Harvard Health Letter

A sport for all seasons

Swimming has myriad physical and psychological benefits at almost any stage or state of life.

In exercise, water is our natural ally. It lightens our load, stimulates our circulation, protects us from injury, and buoys our spirits. At the same time, it exerts just enough resistance to let us know we're doing some work. For that reason, it's no surprise that swimming is one of the most popular ways to retain — or regain — physical and psychological fitness.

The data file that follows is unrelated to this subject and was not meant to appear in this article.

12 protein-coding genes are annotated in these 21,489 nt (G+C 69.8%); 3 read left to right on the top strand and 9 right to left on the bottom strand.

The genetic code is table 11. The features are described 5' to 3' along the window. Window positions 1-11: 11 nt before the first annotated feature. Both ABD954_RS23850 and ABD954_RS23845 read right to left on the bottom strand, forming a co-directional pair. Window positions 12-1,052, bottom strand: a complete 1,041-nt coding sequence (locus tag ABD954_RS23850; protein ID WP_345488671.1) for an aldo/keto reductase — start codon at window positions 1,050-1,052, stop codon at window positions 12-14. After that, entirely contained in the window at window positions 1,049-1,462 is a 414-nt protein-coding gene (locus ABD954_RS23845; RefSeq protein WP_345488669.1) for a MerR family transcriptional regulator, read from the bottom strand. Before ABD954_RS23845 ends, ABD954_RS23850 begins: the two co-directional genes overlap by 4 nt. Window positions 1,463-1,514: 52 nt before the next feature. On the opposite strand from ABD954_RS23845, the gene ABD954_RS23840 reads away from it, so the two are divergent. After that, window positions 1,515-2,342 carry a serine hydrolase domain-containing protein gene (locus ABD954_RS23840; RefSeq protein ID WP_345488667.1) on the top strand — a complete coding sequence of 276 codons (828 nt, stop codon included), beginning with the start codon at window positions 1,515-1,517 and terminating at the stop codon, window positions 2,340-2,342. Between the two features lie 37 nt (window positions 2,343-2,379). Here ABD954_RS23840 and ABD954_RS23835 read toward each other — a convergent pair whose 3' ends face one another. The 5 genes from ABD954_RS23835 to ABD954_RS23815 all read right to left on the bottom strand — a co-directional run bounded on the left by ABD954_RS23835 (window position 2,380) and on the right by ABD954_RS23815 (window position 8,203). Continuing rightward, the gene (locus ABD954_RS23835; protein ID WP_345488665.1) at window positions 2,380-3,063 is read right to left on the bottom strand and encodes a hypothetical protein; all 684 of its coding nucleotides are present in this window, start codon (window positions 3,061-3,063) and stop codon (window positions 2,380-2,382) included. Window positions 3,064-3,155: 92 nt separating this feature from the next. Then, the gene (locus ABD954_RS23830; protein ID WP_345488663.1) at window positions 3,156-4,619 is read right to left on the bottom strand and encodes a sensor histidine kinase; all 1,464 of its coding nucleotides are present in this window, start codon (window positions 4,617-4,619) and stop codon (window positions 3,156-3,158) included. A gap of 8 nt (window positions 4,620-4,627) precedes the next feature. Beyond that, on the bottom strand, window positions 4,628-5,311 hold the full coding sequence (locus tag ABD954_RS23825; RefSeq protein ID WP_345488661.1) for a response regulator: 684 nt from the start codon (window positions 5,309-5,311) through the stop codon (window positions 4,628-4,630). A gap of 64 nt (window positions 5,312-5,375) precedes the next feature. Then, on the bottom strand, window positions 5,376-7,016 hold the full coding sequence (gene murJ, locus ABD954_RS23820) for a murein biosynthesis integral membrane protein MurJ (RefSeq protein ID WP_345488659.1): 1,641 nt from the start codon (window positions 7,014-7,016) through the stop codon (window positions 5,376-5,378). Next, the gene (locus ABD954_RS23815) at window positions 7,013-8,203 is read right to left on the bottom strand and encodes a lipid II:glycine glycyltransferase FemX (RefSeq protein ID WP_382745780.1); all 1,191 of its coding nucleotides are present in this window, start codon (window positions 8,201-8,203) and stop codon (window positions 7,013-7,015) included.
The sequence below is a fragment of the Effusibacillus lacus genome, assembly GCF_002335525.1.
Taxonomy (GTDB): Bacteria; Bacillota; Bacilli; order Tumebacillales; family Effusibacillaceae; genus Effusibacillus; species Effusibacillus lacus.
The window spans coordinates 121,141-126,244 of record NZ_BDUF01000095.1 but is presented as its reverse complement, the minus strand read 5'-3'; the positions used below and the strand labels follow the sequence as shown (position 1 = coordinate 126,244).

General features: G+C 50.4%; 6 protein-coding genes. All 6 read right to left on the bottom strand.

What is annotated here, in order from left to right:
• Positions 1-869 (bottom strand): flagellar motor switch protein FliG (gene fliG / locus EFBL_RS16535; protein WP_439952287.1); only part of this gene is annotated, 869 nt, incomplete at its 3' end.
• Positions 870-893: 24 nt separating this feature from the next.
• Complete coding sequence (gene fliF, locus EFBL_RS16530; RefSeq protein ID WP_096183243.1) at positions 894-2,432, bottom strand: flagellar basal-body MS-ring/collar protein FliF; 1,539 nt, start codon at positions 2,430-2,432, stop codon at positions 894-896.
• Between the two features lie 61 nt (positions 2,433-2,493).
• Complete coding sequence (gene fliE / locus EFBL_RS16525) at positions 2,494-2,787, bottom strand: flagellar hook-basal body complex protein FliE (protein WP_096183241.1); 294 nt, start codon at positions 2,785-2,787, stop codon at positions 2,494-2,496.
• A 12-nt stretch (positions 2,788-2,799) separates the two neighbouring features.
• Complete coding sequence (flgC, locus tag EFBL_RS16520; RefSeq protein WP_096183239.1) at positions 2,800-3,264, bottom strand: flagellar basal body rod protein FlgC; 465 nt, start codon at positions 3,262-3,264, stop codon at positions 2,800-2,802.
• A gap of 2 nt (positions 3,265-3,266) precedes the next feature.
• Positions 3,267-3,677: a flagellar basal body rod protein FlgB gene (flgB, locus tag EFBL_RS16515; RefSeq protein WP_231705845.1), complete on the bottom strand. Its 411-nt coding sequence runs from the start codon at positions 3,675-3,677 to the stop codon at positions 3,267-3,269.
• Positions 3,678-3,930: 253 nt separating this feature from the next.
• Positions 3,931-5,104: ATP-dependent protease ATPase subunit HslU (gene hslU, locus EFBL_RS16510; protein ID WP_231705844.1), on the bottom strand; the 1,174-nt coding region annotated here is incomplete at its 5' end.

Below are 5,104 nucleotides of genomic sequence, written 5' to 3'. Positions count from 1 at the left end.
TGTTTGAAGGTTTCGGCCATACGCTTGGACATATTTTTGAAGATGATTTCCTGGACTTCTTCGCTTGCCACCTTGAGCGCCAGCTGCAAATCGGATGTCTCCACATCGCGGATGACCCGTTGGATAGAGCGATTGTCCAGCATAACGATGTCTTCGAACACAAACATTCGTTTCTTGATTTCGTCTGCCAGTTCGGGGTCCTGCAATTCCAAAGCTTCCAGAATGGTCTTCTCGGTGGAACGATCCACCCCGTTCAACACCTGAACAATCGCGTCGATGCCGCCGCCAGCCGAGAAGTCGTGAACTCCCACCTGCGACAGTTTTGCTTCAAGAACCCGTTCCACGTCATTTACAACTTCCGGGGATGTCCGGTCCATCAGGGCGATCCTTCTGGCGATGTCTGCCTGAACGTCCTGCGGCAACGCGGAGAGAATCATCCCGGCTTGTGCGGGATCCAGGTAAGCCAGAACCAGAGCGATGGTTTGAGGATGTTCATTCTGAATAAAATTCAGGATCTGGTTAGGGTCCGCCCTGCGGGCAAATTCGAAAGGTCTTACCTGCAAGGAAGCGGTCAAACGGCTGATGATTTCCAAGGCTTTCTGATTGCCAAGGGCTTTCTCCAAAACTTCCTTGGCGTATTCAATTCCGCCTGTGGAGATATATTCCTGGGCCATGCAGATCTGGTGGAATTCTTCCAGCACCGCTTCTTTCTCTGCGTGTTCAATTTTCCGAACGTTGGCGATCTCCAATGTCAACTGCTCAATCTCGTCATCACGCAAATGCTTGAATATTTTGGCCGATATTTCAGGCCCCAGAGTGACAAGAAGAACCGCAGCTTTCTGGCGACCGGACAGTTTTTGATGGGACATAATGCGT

How water works for us

Archimedes' bathtub epiphany explains why we begin to reap benefits the moment we step into the pool. As the ancient Greek mathematician observed, the upward force on a submerged body is equal to the weight of the water the body has displaced. This force, which we know as buoyancy, makes us seem lighter in the water than on land. People whose bodies are less dense than water — usually because they have a relatively high proportion of fat to muscle and bone — will stay afloat with little effort required.

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